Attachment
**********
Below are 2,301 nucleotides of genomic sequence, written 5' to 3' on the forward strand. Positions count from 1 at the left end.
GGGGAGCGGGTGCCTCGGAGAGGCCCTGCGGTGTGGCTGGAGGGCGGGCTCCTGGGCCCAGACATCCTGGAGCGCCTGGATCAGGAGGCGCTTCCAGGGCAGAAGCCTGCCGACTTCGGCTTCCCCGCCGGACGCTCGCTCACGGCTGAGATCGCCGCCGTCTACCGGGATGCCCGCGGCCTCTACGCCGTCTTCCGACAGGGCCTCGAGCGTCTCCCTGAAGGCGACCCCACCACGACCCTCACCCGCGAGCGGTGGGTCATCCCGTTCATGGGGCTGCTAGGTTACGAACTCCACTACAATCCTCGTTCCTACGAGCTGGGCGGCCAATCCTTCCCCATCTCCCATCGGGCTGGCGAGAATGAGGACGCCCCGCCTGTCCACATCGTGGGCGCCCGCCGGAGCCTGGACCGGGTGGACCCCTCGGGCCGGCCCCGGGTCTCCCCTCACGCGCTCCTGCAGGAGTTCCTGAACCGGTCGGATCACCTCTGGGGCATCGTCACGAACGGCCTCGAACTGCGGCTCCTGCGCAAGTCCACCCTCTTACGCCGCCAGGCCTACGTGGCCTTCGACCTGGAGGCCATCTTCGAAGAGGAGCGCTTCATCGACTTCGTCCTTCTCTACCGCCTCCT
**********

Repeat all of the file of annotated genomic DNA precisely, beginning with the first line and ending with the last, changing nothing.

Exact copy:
Below are 2,301 nucleotides of genomic sequence, written 5' to 3' on the forward strand. Positions count from 1 at the left end.
GGGGAGCGGGTGCCTCGGAGAGGCCCTGCGGTGTGGCTGGAGGGCGGGCTCCTGGGCCCAGACATCCTGGAGCGCCTGGATCAGGAGGCGCTTCCAGGGCAGAAGCCTGCCGACTTCGGCTTCCCCGCCGGACGCTCGCTCACGGCTGAGATCGCCGCCGTCTACCGGGATGCCCGCGGCCTCTACGCCGTCTTCCGACAGGGCCTCGAGCGTCTCCCTGAAGGCGACCCCACCACGACCCTCACCCGCGAGCGGTGGGTCATCCCGTTCATGGGGCTGCTAGGTTACGAACTCCACTACAATCCTCGTTCCTACGAGCTGGGCGGCCAATCCTTCCCCATCTCCCATCGGGCTGGCGAGAATGAGGACGCCCCGCCTGTCCACATCGTGGGCGCCCGCCGGAGCCTGGACCGGGTGGACCCCTCGGGCCGGCCCCGGGTCTCCCCTCACGCGCTCCTGCAGGAGTTCCTGAACCGGTCGGATCACCTCTGGGGCATCGTCACGAACGGCCTCGAACTGCGGCTCCTGCGCAAGTCCACCCTCTTACGCCGCCAGGCCTACGTGGCCTTCGACCTGGAGGCCATCTTCGAAGAGGAGCGCTTCATCGACTTCGTCCTTCTCTACCGCCTCCT